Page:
By the time I attended McGill University’s Faculty of Education in the early 1970s, it was becoming evident that education schools across the continent had become notorious for two things: weak academic standards and progressive ideological orthodoxy. In this regard, nothing has changed.

Educators came to believe that no one outside their own “expert” circles could be trusted to manage the learning process, and they have played a decisive role in pushing a once-classical-liberal North American culture in the direction of socialist ideological fundamentalism.

As a result, young people are losing the capacity to believe in anything outside the “Woke” conventional wisdom. They end up contributing to a climate that has zero tolerance for traditional culture, national history, religious faiths, great books, civic institutions, and laws. Graduates of top prep schools and universities spend the rest of their lives displaying the critical disposition toward their nation that they were rewarded for in school.

Middle-class parents, who make considerable sacrifices to send their children to universities, are shocked when graduates return home with a thoroughgoing contempt for their country and, in some cases, their own family.

‘Critical Thinking’ Can Be a Sterile Learning Strategy

In the wake of the 2021 education controversies that flipped the Commonwealth of Virginia to red from blue, it’s more important than ever for parents and citizens to carefully consider the implications of the socially corrosive “critical thinking” curriculum that passes for education in North American schools.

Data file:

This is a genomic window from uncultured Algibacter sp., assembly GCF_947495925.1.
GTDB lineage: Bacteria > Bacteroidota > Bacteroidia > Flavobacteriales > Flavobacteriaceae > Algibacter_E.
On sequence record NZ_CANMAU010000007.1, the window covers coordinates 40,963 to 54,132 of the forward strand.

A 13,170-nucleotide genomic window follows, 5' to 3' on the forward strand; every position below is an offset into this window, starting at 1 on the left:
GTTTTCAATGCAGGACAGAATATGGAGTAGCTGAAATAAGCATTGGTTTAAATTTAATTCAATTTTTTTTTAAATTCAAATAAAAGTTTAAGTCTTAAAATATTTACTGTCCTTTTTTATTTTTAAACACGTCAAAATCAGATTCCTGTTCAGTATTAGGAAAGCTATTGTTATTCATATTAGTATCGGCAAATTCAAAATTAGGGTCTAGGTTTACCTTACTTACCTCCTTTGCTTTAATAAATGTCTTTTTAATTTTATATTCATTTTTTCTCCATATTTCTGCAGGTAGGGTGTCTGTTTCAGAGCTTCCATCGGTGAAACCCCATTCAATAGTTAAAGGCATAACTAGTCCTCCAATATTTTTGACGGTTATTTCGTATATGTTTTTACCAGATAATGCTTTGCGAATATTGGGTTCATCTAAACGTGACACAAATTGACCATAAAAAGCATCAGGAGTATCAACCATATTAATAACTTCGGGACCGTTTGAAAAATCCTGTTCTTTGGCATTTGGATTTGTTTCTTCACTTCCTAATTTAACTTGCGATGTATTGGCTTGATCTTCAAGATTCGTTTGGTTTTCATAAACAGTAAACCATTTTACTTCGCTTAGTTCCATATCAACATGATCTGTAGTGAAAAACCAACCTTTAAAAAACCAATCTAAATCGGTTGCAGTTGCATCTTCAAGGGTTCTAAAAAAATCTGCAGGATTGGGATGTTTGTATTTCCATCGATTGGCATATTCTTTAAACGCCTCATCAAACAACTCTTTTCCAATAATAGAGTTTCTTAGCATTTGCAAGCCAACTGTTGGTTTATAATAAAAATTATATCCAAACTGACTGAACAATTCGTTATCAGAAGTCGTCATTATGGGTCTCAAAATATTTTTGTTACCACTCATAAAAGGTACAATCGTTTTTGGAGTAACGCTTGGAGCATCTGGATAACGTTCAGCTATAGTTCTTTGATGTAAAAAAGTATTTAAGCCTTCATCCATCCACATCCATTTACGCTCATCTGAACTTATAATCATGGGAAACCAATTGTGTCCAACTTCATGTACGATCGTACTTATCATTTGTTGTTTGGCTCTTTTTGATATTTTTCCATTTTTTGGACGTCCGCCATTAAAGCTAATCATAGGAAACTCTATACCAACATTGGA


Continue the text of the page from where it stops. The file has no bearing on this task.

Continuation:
“Critical theory” is academic code for the Marxist analysis developed by the Frankfurt School founded in the early 20th century. European intellectuals such as Theodor Adorno, Max Horkheimer, and Herbert Marcuse became popular because they were avant-garde “critical Marxists” rather than the sans-culottes class-warfare types who had limited appeal among U.S. workers.

The prodigies of the Frankfurt School employed a seductive version of Marxism focused on alleged oppression and racism in democratic capitalist societies. But training in critical theory produced students who were more inclined to reject open discourse and less likely to think outside the box.

Calling for entrenched educational ideologues to begin teaching children “how to think” is a noble idea, but it’s unlikely to alter the mission of the progressive movement.

For “progressive” educators, “critical thinking” has really amounted to adopting the tenets of the left. While there’s much deceptive talk about teaching students how to think, teachers ultimately control what they’re thinking about, and progressives seldom recognize the difference between a school curriculum and a catechism.

Without exposing students to classical knowledge and the opportunity to stretch their minds, “critical thinking” becomes a sterile learning strategy.

Views expressed in this article are the opinions of the author and do not necessarily reflect the views of The Epoch Times.

William Brooks is a Canadian writer who contributes to The Epoch Times from Halifax, Nova Scotia. He currently serves as editor of “The Civil Conversation” for Canada’s Civitas Society.